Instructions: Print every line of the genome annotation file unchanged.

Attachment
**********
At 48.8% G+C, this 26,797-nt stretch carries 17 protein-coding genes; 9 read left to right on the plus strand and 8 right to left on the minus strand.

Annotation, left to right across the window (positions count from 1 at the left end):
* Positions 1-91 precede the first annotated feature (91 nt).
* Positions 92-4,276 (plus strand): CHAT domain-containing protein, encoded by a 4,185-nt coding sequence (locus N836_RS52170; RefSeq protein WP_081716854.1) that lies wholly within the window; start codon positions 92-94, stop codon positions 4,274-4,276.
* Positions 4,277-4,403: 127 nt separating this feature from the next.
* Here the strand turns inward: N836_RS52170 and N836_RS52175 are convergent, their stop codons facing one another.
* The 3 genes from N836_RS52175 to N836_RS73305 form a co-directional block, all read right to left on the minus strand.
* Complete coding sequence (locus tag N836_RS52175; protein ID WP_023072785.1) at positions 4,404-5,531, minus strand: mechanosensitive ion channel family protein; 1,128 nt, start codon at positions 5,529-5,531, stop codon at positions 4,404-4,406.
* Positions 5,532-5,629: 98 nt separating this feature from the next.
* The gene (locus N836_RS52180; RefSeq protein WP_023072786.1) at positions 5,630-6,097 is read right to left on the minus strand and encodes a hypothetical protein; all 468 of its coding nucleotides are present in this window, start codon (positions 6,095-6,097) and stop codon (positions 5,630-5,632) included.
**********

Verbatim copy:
At 48.8% G+C, this 26,797-nt stretch carries 17 protein-coding genes; 9 read left to right on the plus strand and 8 right to left on the minus strand.

Annotation, left to right across the window (positions count from 1 at the left end):
* Positions 1-91 precede the first annotated feature (91 nt).
* Positions 92-4,276 (plus strand): CHAT domain-containing protein, encoded by a 4,185-nt coding sequence (locus N836_RS52170; RefSeq protein WP_081716854.1) that lies wholly within the window; start codon positions 92-94, stop codon positions 4,274-4,276.
* Positions 4,277-4,403: 127 nt separating this feature from the next.
* Here the strand turns inward: N836_RS52170 and N836_RS52175 are convergent, their stop codons facing one another.
* The 3 genes from N836_RS52175 to N836_RS73305 form a co-directional block, all read right to left on the minus strand.
* Complete coding sequence (locus tag N836_RS52175; protein ID WP_023072785.1) at positions 4,404-5,531, minus strand: mechanosensitive ion channel family protein; 1,128 nt, start codon at positions 5,529-5,531, stop codon at positions 4,404-4,406.
* Positions 5,532-5,629: 98 nt separating this feature from the next.
* The gene (locus N836_RS52180; RefSeq protein WP_023072786.1) at positions 5,630-6,097 is read right to left on the minus strand and encodes a hypothetical protein; all 468 of its coding nucleotides are present in this window, start codon (positions 6,095-6,097) and stop codon (positions 5,630-5,632) included.